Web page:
The Santa Clara, Calif.-based Rovi said Friday it planned to acquire TiVo for $10.70 per share in cash and stock -- a 13.6% premium to TiVo's Thursday closing price. The companies expect to close the transaction in the third quarter of 2016.
TiVo shares were up 5.7% to $9.96 on Friday morning, with Rovi shares down 0.29% to $17.30 after opening the day up more than 4%.
Rovi is getting a good deal on TiVo, said Richard Tullo, director of research at Albert Fried & Co., via phone Friday. Tullo said he anticipated that TiVo would fetch about 10% to 15% higher in an acquisition, but acknowledged that the probability of another bidder emerging is quite low.
"The deal does provide [TiVo] shareholders with some upside," Tullo added. In fact, Tullo had told TheStreet's sister publication The Deal in July 2014 that TiVo ought to be taken out because it would be better as part of a bigger company than on its own, and that it would be an interesting buy for either Cisco Systems (CSCO) or Apple (AAPL) .
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The combined company, which will be called TiVo, will be worth an estimated $3 billion in combined IP licensing revenues and past damage awards. It will serve nearly 500 service providers, such as AT&T (T) and América Móvil (AMX) , across the globe, adding more than 10 million TiVo-served households to the approximately 18 million households using Rovi program guides worldwide. It will also have more than 6,000 issued patents and pending applications in its intellectual property portfolio.
While a lesser-known company, Rovi is one of the largest owners of patents for digital entertainment devices. Patent litigation is a part of both companies' business model and serves as a source of revenue.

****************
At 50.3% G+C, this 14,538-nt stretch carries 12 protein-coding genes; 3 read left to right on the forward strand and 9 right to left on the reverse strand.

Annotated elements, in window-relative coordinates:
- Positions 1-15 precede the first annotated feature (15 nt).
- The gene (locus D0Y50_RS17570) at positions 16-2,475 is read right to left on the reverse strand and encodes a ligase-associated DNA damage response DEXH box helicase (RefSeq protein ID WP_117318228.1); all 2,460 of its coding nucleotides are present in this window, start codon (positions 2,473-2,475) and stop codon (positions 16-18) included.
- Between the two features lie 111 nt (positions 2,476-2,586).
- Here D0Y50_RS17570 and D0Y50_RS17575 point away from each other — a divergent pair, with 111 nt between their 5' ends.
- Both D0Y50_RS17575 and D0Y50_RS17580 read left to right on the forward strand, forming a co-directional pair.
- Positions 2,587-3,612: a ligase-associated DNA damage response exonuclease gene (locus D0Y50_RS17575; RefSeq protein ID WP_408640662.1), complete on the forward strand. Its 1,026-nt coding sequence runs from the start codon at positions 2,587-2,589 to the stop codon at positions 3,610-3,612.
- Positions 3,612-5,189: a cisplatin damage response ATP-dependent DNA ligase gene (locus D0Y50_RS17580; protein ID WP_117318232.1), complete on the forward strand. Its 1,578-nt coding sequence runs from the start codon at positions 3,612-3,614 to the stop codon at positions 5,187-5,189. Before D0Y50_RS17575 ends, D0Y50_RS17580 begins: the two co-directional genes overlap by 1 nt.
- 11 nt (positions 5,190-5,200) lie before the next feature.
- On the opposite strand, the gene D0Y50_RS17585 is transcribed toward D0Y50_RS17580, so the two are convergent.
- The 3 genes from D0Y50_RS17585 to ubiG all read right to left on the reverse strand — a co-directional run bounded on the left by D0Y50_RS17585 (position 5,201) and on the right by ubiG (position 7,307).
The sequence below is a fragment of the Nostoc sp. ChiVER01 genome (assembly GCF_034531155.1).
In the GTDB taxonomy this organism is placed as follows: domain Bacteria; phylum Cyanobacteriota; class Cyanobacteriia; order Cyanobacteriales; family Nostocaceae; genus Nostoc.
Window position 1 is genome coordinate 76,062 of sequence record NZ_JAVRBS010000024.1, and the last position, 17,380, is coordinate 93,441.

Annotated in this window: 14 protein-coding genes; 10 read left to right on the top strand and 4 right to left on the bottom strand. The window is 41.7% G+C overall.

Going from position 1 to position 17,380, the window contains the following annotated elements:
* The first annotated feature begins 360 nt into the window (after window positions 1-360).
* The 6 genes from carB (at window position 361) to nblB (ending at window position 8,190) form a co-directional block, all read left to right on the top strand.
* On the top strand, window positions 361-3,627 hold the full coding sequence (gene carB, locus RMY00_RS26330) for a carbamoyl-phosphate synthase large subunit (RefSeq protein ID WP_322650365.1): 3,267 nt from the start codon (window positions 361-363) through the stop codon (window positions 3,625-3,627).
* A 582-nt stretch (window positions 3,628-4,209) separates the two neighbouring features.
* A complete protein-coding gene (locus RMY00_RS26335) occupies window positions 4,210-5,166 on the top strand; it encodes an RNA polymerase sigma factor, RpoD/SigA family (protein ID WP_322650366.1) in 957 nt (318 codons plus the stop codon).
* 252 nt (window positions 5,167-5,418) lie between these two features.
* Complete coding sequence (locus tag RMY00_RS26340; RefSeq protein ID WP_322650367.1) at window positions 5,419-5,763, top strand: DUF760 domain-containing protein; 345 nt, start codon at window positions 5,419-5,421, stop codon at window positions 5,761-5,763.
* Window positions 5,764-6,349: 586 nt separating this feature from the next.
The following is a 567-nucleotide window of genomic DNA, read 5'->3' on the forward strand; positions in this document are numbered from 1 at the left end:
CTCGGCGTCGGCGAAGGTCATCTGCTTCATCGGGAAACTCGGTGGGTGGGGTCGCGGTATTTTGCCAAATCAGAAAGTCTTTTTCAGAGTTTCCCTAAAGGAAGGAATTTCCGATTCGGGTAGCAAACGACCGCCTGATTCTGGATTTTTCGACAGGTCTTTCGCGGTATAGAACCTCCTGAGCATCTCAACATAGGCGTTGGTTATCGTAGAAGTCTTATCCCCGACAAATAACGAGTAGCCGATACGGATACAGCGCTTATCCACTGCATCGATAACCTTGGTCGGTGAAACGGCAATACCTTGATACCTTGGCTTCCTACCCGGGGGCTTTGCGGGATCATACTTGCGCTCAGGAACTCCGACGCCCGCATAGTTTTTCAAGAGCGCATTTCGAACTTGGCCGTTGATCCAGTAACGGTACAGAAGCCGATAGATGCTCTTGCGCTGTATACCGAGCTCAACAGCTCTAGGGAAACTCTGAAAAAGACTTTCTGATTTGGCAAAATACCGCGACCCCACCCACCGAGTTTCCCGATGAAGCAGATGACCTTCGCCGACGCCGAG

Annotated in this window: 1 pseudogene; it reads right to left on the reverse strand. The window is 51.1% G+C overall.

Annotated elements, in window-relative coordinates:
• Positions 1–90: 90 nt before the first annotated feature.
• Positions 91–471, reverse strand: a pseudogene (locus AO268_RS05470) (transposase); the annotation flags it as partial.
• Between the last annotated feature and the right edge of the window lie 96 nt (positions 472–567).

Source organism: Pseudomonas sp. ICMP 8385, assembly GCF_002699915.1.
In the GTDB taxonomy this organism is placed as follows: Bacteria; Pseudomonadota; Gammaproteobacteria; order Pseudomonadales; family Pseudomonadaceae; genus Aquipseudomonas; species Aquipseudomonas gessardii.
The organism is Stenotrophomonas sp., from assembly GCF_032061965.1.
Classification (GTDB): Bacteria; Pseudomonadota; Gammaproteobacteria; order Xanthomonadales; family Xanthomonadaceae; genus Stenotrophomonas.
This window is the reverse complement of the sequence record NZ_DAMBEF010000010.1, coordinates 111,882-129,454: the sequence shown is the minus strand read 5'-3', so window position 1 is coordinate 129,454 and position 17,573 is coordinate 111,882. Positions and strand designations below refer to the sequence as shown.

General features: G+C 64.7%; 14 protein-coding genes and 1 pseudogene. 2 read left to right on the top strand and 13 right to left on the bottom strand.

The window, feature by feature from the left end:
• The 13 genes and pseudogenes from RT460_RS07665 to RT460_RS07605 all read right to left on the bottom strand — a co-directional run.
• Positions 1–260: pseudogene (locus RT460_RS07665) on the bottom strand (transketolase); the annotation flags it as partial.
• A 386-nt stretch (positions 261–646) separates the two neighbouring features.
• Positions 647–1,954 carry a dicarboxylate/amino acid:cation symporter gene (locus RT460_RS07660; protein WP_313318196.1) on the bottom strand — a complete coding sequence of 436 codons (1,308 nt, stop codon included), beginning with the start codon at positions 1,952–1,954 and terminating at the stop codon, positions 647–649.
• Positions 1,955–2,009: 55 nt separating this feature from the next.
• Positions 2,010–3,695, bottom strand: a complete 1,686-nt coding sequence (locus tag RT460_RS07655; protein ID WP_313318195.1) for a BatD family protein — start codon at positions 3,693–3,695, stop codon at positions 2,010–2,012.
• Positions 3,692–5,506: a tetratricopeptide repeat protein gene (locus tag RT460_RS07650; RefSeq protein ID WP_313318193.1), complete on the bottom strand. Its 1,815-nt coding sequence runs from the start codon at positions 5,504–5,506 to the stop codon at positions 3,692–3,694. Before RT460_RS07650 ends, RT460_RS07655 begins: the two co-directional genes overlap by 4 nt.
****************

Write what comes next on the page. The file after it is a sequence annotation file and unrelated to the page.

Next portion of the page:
"We believe the rationale for the deal makes sense, with overlapping customers and organizational goals, and synergies that could make the combined business more profitable," wrote Piper Jaffray analyst Michael Olson in a note Friday.
Executives anticipate $100 million in cost synergies from the deal, 65% of which will come in the first year, and for the deal to be earnings-per-share accretive within 12 months of the deal closing. Within three years, revenues for the combined company are expected to grow to $1 billion.
Olson noted investors may have some cause for caution given what he called Rovi's "checkered" history of acquisitions. "Rovi will need to address concerns raised after a high-profile acquisition did not work out," he wrote, citing Rovi's 2011 acquisition of Sonic Solutions and DivX for $720 million that did not pan out (Rovi sold DivX in 2014 for "up to $75 million"). "We believe some investors remain apprehensive regarding Rovi's acquisition history."
Rovi also released first-quarter financials on Friday, reporting a loss of $17.7 million for the period, or 22 cents per share. Earnings, adjusted for amortization costs and non-recurring costs, were 34 cents per share and above analysts' estimates of 27 cents per share.
The company was originally slated to report earnings on Thursday but rescheduled the call for Friday morning, in tandem with its acquisition announcement.
"Rovi's acquisition of TiVo, with its innovative products, talented team, and substantial intellectual property portfolio, strengthens Rovi's position as a global leader in media discovery, metadata, analytics, and IP licensing," said Tom Carson, CEO of Rovi, in a statement.